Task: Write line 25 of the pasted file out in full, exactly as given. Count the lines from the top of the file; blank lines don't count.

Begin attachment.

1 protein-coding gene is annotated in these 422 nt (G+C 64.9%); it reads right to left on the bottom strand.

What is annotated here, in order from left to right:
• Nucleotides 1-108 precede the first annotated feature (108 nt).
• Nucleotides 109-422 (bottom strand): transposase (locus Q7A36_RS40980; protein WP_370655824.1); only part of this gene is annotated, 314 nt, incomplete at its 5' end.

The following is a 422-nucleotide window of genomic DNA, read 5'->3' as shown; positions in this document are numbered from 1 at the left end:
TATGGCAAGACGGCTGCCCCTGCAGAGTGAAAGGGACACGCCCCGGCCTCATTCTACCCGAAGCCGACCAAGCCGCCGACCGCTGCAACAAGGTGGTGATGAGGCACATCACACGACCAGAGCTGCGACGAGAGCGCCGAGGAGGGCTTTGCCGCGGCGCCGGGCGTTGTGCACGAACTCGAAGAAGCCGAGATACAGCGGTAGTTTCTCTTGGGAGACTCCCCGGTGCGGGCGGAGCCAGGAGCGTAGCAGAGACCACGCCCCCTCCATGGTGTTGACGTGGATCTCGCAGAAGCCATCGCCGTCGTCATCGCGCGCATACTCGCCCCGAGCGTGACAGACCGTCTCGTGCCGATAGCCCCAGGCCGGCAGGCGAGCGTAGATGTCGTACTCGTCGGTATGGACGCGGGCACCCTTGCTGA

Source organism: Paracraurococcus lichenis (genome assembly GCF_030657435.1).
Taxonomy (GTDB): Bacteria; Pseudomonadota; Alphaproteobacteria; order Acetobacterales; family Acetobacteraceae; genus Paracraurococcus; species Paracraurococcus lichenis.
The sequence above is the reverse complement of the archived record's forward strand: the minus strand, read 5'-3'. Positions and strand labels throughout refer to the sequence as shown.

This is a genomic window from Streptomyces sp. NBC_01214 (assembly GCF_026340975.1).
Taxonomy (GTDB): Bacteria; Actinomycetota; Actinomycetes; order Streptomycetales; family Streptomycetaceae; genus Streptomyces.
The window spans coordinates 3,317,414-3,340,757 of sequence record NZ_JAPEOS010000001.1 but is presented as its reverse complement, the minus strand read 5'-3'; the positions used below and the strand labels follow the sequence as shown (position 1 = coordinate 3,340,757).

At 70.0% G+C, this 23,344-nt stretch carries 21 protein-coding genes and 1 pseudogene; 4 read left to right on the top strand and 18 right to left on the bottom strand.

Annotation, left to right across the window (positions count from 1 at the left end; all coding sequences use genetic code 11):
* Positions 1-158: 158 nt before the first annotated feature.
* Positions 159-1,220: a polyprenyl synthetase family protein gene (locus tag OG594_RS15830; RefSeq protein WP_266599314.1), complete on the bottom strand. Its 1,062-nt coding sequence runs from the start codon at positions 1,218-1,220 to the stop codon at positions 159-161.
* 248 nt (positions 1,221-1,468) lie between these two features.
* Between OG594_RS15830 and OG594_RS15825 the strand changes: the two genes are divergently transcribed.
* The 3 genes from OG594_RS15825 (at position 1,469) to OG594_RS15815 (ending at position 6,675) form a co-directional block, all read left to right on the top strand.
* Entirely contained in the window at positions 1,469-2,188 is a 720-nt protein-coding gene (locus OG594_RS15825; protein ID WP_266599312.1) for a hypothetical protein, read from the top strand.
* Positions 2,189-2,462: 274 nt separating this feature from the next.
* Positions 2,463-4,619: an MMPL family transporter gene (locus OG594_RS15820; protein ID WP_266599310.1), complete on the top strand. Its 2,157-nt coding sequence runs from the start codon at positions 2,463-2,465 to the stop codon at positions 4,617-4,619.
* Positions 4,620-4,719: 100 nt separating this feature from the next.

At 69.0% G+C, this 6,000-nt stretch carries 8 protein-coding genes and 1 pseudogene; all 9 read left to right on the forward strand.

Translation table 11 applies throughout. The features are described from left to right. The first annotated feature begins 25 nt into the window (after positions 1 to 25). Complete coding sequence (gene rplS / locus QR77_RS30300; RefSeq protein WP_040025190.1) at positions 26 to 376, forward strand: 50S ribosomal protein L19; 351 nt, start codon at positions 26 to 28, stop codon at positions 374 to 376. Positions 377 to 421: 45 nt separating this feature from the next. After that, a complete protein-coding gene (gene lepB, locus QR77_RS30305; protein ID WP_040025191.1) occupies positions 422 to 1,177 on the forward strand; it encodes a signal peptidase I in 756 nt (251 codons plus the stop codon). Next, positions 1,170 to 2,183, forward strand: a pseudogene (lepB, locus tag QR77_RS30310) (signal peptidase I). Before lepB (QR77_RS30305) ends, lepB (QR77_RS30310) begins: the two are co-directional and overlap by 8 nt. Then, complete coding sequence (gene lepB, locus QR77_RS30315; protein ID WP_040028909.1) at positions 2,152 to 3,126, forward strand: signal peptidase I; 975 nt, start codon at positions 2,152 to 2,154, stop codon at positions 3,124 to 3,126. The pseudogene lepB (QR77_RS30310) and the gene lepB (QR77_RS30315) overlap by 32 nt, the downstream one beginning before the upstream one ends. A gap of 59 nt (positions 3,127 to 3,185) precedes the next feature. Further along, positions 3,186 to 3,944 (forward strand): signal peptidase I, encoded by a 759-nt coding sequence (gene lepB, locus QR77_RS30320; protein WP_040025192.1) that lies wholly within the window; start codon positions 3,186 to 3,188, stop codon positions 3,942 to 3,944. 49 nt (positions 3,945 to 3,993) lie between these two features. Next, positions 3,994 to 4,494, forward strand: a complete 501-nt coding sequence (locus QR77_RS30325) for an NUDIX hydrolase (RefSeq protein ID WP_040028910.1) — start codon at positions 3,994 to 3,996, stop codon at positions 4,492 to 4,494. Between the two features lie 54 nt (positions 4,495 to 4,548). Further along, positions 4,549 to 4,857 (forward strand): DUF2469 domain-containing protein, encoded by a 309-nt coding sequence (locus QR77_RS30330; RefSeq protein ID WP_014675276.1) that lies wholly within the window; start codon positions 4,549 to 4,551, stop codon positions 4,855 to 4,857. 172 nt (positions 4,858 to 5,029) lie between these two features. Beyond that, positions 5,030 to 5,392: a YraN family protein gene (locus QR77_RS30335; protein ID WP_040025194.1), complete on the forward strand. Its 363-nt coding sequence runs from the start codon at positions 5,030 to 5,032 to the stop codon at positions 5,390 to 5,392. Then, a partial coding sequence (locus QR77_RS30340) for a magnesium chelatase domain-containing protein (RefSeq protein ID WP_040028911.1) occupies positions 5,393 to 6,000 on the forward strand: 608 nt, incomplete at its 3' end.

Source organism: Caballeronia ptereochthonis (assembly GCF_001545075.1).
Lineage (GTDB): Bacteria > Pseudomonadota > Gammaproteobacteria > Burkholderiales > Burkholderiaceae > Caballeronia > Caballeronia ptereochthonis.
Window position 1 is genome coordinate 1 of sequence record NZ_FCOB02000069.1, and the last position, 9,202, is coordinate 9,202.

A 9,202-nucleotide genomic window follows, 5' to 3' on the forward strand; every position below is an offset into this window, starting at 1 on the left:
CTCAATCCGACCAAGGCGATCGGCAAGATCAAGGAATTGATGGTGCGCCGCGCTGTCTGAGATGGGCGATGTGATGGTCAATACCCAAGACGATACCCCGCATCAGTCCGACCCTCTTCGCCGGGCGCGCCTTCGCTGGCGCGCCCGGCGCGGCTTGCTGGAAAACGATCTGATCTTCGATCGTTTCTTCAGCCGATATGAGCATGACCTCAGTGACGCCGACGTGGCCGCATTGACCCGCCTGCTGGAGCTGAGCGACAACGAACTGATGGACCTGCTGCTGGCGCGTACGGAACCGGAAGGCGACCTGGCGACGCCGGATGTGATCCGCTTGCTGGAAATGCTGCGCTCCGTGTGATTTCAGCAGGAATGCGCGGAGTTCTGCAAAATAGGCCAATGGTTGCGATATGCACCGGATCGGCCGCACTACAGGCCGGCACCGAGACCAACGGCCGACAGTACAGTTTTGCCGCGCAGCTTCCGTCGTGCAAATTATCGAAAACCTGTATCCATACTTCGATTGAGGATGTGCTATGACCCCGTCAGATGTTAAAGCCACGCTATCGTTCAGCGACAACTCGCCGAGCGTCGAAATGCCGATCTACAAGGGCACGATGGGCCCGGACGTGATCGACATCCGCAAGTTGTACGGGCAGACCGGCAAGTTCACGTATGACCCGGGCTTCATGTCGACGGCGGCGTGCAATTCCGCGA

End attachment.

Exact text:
Translation table 11 applies throughout. The features are described from left to right. The first annotated feature begins 25 nt into the window (after positions 1 to 25). Complete coding sequence (gene rplS / locus QR77_RS30300; RefSeq protein WP_040025190.1) at positions 26 to 376, forward strand: 50S ribosomal protein L19; 351 nt, start codon at positions 26 to 28, stop codon at positions 374 to 376. Positions 377 to 421: 45 nt separating this feature from the next. After that, a complete protein-coding gene (gene lepB, locus QR77_RS30305; protein ID WP_040025191.1) occupies positions 422 to 1,177 on the forward strand; it encodes a signal peptidase I in 756 nt (251 codons plus the stop codon). Next, positions 1,170 to 2,183, forward strand: a pseudogene (lepB, locus tag QR77_RS30310) (signal peptidase I). Before lepB (QR77_RS30305) ends, lepB (QR77_RS30310) begins: the two are co-directional and overlap by 8 nt. Then, complete coding sequence (gene lepB, locus QR77_RS30315; protein ID WP_040028909.1) at positions 2,152 to 3,126, forward strand: signal peptidase I; 975 nt, start codon at positions 2,152 to 2,154, stop codon at positions 3,124 to 3,126. The pseudogene lepB (QR77_RS30310) and the gene lepB (QR77_RS30315) overlap by 32 nt, the downstream one beginning before the upstream one ends. A gap of 59 nt (positions 3,127 to 3,185) precedes the next feature. Further along, positions 3,186 to 3,944 (forward strand): signal peptidase I, encoded by a 759-nt coding sequence (gene lepB, locus QR77_RS30320; protein WP_040025192.1) that lies wholly within the window; start codon positions 3,186 to 3,188, stop codon positions 3,942 to 3,944. 49 nt (positions 3,945 to 3,993) lie between these two features. Next, positions 3,994 to 4,494, forward strand: a complete 501-nt coding sequence (locus QR77_RS30325) for an NUDIX hydrolase (RefSeq protein ID WP_040028910.1) — start codon at positions 3,994 to 3,996, stop codon at positions 4,492 to 4,494. Between the two features lie 54 nt (positions 4,495 to 4,548). Further along, positions 4,549 to 4,857 (forward strand): DUF2469 domain-containing protein, encoded by a 309-nt coding sequence (locus QR77_RS30330; RefSeq protein ID WP_014675276.1) that lies wholly within the window; start codon positions 4,549 to 4,551, stop codon positions 4,855 to 4,857. 172 nt (positions 4,858 to 5,029) lie between these two features. Beyond that, positions 5,030 to 5,392: a YraN family protein gene (locus QR77_RS30335; protein ID WP_040025194.1), complete on the forward strand. Its 363-nt coding sequence runs from the start codon at positions 5,030 to 5,032 to the stop codon at positions 5,390 to 5,392. Then, a partial coding sequence (locus QR77_RS30340) for a magnesium chelatase domain-containing protein (RefSeq protein ID WP_040028911.1) occupies positions 5,393 to 6,000 on the forward strand: 608 nt, incomplete at its 3' end.